The impact of climate changes on human rights
In accordance to Taylor (2001), environmental justice is the ability of the human species to receive fair treatment despite their race, age, culture, income or region. For that reason, it is faithful to claim that environmental justice ensures that the human rights are protected and adhered to the letter. The human species has a right to health, food, life, housing, water and development. However, Bullard (2005), stated that the most compelling evidence proved that the human rights faced environmental injustice due to extreme adverse changes in the climate. Gradually, there has been a shift in the climate behavior that has had an influence on the ecosystem negatively. Corburn (2005), urged that the sub-Saharan region has the most effects in the climate changes. On that note, this dissertation will discuss the impact of variations in the climate on the human rights majorly in the Sudan region that is a country within the sub-Saharan jurisdiction. They include;
In accordance to Haile 2005), and Gleditsch (2012), climate change in the sub-Saharan region has been a major contributor to the increased injuries caused by the human species. These injuries have been as a result of weather disasters such as landslides (the displacement of soil, rocks from their original position) as well as flooding (clogging of water on the flat pieces of land). Deubel (2006), discussed in his article that most of Sudan’s residents are living below poverty levels with most of the houses built in the region were of mud and a few of stone. In the occurrence of a landslide, most of the mud houses are swept away leaving its residents homeless. Under these circumstances, it is then true to claim that the human right to housing was limited. To help curb the situation it is wise for the residents to build houses that are made of stones and have a strong foundation. Hence, ensuring that they have shelter despite the landslides and the flooding that may occur.
According to Alirol (2011), climate changes had caused a rise in the temperature that the human skin endangered to a condition that is known as heat stress. Under those circumstances, Arbab (2010), documented that proved that heat stress causes heat stroke, heat cramps, fainting and at extreme exposure it may cause death. On this situation, the human right to health was limited. Gleditsch (2012) had written in her report that was about the health issues in Sudan, what topped the list was the condition that had been caused by heat stress. She stressed on the issue that in every ten persons, eight had unhealthy skin conditions.
Figure 1: Effect of heat waves on the skin
These conditions made the skin to appear dry and cracked. It was discussed further that most of the residents couldn’t afford treatment. So as to reduce heat stress conditions; it is wise for residents to avoid walking in the sun as well as ensuring that there are fans most of the houses if not all.
Spread of tropical and vector-borne diseases
Meanwhile, Hassan (2011), put across his discovery on an often overlooked factor while discussing impacts of climate changes on the environment. Flooded water is a suitable area for the breeding of mosquitoes that will then lead to the spread of malaria in the region. Similarly, like diarrhea, scabies, conjunctivitis and trachoma diseases can be infected to the residents. Musumba (2011), in relation with Chappuis’s (2011), article, proved that in Sudan, there few hospitals as compared to the number of residents in the area; hence causing the overcrowding of people in hospitals. According to Wilson (2014), when there are huge numbers of people in a hospital, there is a huge possibility that most of the infected individuals with air-borne diseases will affect others in the same hospital.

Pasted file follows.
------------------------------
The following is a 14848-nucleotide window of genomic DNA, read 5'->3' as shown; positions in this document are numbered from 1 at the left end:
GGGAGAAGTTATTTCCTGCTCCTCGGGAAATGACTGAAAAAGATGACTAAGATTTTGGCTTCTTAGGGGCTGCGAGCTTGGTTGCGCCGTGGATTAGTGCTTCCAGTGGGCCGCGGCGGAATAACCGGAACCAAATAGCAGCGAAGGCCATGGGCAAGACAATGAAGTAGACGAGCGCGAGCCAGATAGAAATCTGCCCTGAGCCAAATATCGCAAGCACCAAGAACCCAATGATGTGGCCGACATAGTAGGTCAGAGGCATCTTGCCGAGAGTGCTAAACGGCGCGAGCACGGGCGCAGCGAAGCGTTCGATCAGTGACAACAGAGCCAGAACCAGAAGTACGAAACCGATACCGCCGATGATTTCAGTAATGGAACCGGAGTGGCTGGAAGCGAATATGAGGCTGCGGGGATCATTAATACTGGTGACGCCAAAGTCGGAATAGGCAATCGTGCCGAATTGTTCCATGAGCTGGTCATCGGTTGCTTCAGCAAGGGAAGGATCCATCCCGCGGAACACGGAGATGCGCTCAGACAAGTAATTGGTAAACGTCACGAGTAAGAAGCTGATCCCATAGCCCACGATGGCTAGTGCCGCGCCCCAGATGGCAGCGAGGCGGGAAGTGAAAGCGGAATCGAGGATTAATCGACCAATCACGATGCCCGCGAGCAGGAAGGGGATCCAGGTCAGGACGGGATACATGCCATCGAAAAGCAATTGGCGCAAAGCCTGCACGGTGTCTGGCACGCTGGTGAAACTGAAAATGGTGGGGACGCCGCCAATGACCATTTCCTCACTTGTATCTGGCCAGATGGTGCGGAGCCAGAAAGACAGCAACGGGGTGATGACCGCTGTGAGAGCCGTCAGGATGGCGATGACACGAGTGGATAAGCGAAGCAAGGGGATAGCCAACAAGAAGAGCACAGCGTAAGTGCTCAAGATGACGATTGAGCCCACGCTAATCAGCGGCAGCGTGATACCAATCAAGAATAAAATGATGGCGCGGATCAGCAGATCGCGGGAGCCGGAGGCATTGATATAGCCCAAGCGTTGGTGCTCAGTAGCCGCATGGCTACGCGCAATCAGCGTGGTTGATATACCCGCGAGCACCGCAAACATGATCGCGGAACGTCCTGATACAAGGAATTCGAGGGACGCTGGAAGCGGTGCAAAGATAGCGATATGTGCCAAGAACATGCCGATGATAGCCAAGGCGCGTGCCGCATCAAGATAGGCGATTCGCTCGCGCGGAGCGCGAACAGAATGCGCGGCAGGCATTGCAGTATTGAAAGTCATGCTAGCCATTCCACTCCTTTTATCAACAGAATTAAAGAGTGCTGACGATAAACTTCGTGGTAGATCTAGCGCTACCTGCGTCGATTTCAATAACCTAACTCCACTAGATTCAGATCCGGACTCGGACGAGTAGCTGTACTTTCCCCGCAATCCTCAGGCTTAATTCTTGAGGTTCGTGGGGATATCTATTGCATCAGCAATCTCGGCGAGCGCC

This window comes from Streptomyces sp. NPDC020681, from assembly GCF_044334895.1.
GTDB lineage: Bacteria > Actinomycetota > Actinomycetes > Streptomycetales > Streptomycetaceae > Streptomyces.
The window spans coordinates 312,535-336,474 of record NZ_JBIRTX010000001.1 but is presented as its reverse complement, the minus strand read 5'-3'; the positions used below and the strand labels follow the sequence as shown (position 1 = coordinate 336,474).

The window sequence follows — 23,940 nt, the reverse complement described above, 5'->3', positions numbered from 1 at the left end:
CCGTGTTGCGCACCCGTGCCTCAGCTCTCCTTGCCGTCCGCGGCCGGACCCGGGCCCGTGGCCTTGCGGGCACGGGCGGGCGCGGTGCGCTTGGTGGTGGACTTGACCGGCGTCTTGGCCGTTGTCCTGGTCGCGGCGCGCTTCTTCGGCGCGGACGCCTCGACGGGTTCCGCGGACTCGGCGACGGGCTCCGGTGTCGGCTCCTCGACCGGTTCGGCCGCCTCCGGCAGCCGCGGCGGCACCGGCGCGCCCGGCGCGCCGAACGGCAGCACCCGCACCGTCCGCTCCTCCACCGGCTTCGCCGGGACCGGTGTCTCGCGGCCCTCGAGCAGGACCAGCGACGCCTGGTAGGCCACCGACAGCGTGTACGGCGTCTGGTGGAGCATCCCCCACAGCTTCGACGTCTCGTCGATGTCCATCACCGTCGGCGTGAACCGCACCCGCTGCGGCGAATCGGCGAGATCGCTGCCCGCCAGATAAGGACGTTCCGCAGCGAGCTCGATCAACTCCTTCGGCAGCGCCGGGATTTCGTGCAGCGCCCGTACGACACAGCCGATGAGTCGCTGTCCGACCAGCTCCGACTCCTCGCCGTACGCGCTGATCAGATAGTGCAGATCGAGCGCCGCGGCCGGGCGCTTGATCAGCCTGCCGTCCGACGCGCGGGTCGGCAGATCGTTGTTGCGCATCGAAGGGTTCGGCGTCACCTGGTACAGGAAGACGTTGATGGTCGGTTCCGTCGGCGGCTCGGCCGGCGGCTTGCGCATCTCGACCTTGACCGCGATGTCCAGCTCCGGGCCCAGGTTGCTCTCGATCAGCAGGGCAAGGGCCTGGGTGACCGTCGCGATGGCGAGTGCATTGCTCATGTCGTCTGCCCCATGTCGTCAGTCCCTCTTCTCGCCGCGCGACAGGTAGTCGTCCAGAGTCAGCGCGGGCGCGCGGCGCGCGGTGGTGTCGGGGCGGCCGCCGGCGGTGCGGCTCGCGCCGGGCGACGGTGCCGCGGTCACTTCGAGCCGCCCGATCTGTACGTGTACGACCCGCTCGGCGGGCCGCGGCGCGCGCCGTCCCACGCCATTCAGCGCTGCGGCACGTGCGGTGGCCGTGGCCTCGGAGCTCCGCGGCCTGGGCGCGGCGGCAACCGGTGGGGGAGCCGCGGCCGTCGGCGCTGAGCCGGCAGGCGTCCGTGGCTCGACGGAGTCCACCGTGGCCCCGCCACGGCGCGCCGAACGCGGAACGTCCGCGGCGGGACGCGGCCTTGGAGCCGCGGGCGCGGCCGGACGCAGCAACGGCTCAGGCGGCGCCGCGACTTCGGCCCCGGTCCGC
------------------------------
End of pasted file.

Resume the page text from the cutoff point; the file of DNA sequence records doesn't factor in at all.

Figure 3: A patient in hospital due to vector borne disease
It is then impossible to adequately treat a person because there are always issues of being infected with others hence the cycle is continuous. Then at that, the human right to health will have been deprived. Markoff (2013), provided a solution whereby he said that people should drain all stagnant water and sleep in nets so as to avoid being bitten by mosquitoes.
According to Markoff, (2013) noted that most of the sub-Saharan region has lesser trees now as compared to the 19th century. Currently, the region is now populated with shrubs, acacia trees, grasses, and herbs.
Figure 2: Desertification in Sahel
Desertification has been attributed to several factors the major one being deforestation. Deforestation is the massive cutting of trees without planting others. Hassan (2012), then stated that most of the Sudan residents used to cut trees so as to make charcoal that they would then sell so as to earn a living for themselves, on the other hand, this activity has increased desertification in the region. Singh (2012), did an interview to understand what the residents think about deforestation; results showed that most of the residents wouldn’t want to stop cutting trees since it has been their only means of earning. Regardless of deforestation making money this habit has deprived the human species to the right of a healthy environment. Nawata (2012), advised that the government should help finance several job-creating projects for the people so as to give alternative works. Some of the job-creating projects would be a construction of hospitals, airports amongst others.
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